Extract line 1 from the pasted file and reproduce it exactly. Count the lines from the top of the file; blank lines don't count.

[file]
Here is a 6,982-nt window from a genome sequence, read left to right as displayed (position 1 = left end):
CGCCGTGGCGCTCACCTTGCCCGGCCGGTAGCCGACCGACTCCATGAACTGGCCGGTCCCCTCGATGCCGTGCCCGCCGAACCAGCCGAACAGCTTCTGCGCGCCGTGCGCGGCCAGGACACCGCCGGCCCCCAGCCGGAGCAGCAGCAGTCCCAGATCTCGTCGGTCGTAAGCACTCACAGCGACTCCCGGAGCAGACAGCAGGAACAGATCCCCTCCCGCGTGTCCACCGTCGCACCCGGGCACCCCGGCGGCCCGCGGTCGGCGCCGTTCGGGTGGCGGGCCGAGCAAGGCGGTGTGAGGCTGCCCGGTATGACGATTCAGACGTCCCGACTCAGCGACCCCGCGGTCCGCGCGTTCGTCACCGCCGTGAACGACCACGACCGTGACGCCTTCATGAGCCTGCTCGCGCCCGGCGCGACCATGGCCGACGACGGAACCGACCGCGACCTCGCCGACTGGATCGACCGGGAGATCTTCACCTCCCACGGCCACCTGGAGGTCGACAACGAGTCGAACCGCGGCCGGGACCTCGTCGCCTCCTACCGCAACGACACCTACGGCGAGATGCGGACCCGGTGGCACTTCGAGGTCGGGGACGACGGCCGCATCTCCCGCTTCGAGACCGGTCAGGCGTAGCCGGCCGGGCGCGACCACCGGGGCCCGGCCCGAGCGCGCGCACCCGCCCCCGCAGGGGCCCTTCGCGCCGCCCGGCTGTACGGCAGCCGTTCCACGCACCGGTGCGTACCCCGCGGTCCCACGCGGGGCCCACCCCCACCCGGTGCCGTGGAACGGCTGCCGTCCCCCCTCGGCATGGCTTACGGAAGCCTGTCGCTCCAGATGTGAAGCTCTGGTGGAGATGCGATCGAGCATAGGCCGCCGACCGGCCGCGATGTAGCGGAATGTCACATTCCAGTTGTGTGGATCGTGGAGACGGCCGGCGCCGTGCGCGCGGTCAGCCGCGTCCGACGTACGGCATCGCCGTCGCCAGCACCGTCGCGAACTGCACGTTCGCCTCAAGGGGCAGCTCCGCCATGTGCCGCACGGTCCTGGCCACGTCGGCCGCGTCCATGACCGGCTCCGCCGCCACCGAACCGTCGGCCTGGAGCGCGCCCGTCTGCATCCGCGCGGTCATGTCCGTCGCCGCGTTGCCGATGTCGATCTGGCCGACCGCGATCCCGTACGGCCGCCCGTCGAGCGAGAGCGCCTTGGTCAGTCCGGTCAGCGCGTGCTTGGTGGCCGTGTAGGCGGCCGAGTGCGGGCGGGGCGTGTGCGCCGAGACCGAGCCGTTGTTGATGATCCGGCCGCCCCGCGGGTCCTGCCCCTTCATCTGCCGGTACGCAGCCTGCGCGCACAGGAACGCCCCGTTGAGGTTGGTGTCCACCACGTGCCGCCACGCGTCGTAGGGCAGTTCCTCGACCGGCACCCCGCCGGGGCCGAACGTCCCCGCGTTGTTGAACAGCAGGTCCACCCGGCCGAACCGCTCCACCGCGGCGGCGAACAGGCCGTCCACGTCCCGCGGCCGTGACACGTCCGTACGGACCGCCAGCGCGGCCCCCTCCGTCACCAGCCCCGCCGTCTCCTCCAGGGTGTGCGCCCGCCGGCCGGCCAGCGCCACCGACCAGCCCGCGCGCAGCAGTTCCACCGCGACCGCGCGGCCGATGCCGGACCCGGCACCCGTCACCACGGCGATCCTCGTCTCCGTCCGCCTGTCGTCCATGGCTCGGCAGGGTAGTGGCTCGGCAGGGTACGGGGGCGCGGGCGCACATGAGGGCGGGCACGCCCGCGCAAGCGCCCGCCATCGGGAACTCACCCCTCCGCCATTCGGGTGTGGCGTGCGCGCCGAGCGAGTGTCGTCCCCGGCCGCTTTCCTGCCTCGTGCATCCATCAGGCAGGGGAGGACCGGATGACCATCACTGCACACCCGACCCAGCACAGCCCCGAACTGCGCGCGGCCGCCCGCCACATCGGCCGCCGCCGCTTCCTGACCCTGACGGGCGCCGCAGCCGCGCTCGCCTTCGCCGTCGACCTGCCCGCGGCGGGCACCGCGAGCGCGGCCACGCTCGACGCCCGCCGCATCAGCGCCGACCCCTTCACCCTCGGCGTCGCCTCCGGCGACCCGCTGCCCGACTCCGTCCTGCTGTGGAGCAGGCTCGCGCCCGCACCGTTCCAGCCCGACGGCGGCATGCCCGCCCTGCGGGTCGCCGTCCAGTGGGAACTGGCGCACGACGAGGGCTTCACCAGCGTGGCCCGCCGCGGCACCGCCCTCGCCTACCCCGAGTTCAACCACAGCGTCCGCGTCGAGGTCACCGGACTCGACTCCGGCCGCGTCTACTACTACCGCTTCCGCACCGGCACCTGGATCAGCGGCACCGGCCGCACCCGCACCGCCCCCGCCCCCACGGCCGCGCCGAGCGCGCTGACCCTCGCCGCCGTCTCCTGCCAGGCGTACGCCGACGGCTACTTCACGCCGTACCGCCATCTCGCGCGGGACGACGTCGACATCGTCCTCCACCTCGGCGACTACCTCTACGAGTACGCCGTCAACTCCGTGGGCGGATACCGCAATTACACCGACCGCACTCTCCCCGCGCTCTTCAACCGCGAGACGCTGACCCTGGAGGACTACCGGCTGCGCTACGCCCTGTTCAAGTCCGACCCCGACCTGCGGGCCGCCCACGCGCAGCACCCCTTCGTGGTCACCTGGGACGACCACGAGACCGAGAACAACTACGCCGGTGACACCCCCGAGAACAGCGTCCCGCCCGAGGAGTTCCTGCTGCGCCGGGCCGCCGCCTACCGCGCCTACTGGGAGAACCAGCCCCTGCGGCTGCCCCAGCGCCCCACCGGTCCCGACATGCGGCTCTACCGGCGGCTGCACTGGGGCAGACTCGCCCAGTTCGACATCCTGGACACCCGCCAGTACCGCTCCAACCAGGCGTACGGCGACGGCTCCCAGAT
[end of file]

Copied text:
Here is a 6,982-nt window from a genome sequence, read left to right as displayed (position 1 = left end):